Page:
Organizing a Code Repository for ML Applications
To have organized code is to have readable, reproducible, scalable and efficient code. We'll cover all of these concepts throughout the scripting lessons.
There are several ways to organize our code from the notebooks but they're all based on utility. For example, we're organizing our code based on pipeline components (data processing, training, evaluation, prediction, etc.):
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Don't worry about what all these different scripts do just yet! We'll be creating and going through them in the subsequent lessons.
Organizing our code base this way also makes it easier for us to understand (or modify) the code base. We could've also assumed a more granular stance for organization, such as breaking down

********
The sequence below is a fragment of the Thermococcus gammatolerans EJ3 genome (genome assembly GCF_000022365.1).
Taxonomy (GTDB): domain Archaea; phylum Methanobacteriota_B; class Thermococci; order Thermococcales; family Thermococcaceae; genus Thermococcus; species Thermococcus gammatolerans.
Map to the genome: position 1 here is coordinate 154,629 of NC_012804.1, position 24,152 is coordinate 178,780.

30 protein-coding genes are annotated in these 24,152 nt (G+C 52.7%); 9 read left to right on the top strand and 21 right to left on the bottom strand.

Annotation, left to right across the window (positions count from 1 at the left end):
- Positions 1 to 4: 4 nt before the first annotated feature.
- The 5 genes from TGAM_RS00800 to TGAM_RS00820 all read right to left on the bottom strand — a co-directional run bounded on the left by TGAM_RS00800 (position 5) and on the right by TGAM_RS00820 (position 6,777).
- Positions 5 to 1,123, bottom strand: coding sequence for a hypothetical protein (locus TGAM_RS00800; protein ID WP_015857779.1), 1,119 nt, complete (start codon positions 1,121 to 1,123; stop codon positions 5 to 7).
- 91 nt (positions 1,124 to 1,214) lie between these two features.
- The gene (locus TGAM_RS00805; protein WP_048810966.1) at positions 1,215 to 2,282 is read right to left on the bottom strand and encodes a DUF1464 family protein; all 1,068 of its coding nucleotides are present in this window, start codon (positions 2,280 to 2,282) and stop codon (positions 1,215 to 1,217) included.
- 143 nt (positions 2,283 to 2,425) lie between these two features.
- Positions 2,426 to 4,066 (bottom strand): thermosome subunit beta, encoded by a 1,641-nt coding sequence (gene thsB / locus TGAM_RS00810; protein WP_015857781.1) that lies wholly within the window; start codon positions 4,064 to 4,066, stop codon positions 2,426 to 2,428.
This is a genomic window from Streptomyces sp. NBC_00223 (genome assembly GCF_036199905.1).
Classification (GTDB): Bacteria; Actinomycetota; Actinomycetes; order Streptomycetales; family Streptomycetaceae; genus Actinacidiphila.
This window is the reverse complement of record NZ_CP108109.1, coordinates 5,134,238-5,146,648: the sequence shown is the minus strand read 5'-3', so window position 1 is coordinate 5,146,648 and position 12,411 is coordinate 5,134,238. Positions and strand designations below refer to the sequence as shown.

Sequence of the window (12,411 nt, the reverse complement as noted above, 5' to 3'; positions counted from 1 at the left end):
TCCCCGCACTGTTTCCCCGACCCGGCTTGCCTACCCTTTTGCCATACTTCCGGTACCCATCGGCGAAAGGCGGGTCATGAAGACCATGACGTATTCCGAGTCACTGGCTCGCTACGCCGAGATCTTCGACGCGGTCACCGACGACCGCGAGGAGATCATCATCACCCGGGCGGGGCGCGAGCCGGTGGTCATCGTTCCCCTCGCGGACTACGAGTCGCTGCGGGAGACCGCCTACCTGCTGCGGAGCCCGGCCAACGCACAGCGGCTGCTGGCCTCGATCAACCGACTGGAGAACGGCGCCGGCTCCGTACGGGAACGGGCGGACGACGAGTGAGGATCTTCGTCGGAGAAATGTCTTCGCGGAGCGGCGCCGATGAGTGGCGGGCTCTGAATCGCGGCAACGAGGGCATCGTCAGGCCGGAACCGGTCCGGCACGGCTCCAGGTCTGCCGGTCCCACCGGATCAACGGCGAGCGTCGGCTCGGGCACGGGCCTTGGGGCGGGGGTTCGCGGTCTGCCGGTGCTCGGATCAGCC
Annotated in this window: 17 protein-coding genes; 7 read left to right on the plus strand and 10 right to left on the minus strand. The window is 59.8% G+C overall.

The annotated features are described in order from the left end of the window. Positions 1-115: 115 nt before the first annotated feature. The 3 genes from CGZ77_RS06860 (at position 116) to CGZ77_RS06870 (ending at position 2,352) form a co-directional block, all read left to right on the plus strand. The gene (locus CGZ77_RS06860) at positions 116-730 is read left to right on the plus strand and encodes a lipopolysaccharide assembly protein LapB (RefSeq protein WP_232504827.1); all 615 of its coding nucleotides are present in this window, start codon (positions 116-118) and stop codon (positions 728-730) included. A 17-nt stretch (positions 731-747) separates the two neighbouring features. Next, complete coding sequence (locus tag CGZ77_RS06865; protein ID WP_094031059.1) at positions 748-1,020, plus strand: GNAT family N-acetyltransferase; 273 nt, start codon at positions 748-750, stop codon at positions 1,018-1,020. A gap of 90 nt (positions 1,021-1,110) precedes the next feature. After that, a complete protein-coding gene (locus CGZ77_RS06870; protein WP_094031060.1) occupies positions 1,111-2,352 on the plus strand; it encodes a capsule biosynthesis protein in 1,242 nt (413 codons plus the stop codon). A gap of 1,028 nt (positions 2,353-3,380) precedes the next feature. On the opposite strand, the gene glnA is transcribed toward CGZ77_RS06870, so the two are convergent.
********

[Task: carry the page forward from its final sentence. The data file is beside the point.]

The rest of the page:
preprocess.py, etc. This might make more sense if we have multiple ways of splitting, preprocessing, etc. but for our task, it's sufficient to be at a higher level.
Another way to supplement organized code is through documentation.
So what's the best way to read a code base like this? We could look at the documentation but that's usually useful if you're looking for specific functions or classes within a script. What if you want to understand the overall functionality and how it's all organized? Well, we can start with the operations defined in
tagifai/main.py and dive deeper into the specific workflows (training, optimization, etc.).
For example, if we inspect the
run() function that's responsible for training, we inspect the various steps involved. We can dive as deep as we'd like which really depends on your task (general understanding, modifying or extend the code base, etc.). Similarly, we can also zoom out and see which modules use this
run() function, such as CLI/API endpoints, etc.
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When looking a code base for the first, it's a good item to create a mental model of the entire application and writing it down for yourself so you easily navigate it in the future.
To cite this lesson, please use:
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